Tom Flynn-Plummer pictured with a freshly caught stoat.
Four Northland biodiversity groups have been awarded more than $350,000 to look after the region’s threatened species and ecosystems.
The money is part of the Department of Conservation’s annual community fund which helps environmental groups and private landowners work on their conservation projects.
The local taiao group Bream Head Conservation Trust received $118,500 for their project “Ecological Restoration of Bream Head Scenic Reserve – Next Level”.
Trust head ranger Tom Flynn-Plummer said the fund would be evenly spent over the next three years to help restore the natural ecology in Bream Head.
“The bulk of our funding, about $90,000, will be focused on our weed control initiatives while the rest will be used for our predator control activities.
“Our primary focus is on getting rid of invasive weeds such as moth plants. It’s one of our worst weed species, which essentially are plant vines which grow quickly, covers the native canopy and then kills it,” Flynn-Plummer said.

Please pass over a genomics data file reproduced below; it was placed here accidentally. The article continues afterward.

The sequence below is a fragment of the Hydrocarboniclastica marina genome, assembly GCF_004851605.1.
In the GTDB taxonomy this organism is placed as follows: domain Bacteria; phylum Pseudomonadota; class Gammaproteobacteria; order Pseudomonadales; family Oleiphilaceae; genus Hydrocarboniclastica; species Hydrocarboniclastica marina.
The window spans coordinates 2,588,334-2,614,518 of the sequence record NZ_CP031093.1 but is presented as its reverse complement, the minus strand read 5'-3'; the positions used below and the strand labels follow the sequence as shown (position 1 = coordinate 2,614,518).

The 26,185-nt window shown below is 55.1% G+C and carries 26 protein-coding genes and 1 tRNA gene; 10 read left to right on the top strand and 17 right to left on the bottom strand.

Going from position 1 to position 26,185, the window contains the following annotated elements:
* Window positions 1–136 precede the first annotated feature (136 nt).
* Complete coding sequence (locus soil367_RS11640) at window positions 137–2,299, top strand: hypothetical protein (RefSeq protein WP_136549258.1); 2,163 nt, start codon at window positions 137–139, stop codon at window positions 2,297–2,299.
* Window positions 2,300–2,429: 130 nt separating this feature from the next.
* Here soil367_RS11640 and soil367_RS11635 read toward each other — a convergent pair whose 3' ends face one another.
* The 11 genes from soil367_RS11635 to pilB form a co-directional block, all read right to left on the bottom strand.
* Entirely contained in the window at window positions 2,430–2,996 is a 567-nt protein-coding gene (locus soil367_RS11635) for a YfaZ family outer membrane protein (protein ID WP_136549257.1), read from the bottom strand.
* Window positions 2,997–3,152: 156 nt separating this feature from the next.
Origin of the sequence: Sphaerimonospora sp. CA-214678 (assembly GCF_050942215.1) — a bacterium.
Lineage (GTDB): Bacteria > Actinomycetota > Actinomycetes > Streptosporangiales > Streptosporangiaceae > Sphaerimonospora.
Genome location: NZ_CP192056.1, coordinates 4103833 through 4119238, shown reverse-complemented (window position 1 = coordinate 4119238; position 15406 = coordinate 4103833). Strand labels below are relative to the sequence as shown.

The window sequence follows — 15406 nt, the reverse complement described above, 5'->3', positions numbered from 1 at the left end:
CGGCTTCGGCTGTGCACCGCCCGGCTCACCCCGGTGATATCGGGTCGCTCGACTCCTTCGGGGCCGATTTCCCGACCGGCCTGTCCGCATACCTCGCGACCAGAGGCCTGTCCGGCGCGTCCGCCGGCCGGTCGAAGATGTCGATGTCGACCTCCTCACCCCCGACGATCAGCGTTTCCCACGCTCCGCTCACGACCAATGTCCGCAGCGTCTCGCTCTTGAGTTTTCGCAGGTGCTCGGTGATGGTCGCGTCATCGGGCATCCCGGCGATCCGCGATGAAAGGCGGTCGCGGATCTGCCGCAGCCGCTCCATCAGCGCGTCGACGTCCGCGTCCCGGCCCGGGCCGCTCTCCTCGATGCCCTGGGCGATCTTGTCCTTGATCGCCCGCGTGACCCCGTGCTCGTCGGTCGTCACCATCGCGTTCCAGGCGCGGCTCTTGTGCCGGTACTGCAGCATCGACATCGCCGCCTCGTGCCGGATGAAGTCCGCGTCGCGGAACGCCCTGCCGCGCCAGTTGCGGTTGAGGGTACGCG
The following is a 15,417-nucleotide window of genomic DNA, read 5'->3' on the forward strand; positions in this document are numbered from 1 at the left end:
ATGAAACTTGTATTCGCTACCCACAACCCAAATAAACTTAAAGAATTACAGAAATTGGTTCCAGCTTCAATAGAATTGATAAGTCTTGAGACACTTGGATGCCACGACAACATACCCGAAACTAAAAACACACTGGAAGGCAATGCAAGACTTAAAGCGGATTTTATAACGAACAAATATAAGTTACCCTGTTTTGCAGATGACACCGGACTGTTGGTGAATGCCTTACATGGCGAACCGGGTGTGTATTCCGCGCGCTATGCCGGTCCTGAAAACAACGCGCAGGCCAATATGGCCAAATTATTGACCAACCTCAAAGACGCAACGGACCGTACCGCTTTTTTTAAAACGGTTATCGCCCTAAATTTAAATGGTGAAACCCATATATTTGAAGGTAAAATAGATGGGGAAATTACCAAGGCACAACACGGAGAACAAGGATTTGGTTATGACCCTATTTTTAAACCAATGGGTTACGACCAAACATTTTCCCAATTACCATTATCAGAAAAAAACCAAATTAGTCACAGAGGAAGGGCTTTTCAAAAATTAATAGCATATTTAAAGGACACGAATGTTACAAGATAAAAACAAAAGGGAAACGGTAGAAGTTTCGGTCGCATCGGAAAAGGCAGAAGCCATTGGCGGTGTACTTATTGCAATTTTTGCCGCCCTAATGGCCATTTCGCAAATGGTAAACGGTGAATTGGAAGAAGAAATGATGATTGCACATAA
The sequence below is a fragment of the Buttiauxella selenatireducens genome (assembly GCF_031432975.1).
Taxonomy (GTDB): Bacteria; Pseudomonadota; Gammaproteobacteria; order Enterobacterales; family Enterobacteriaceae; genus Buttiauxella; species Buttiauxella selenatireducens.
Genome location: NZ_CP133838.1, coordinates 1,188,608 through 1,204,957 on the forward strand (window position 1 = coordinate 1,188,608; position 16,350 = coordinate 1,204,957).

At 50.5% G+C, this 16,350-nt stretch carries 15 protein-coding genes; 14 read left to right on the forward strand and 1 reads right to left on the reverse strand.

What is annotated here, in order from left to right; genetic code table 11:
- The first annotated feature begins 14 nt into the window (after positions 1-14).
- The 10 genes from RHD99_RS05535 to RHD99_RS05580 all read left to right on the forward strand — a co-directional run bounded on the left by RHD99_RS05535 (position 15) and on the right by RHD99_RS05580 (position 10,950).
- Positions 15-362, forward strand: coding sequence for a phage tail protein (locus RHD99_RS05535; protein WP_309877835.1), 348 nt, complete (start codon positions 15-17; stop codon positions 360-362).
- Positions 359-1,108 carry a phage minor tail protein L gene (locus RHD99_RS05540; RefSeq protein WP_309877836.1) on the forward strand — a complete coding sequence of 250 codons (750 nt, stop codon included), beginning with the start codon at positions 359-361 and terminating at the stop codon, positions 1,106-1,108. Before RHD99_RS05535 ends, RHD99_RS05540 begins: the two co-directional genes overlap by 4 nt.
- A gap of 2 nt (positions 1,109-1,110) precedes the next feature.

The ranger said the trust also plans to implement predator control measures for stoats detected at the ocean beach reserve.
“I think the goal for all of us is to have a well-connected pest control community group to significantly reduce their numbers. We especially must be extra cautious since we are quite close to the scenic reserve Hen and Chicks Islands which is a pest-free island,” he said.
The trust was first established in 2002 and is now working with the broader community and iwi group Aki Tai Here to restore the whenua.
The most funding went to Weed Action Native Habitat Restoration Trust. They received $138,280 for their project “Maunga Manaia – Waka Hourua Matauranga Māori”.
The trust, whose key aim is stop the spread of invasive weeds, intends to use its fund to implement habitat restoration measures to protect and preserve nationally critical plant species such as Northland horopito and ramarama on Manaia Scenic Reserve.
The Pukenui Western Hills Forest Charitable Trust and Te Roroa Iwi – Te Toa Whenua were the other two groups that received $107,673 and $30,000 for their predator control plans respectively.
More than 290 applications for funding were received by DoC this year and the Northland groups were the chosen few from a total of 32 organisations that received their grants from a pool of $7.2 million.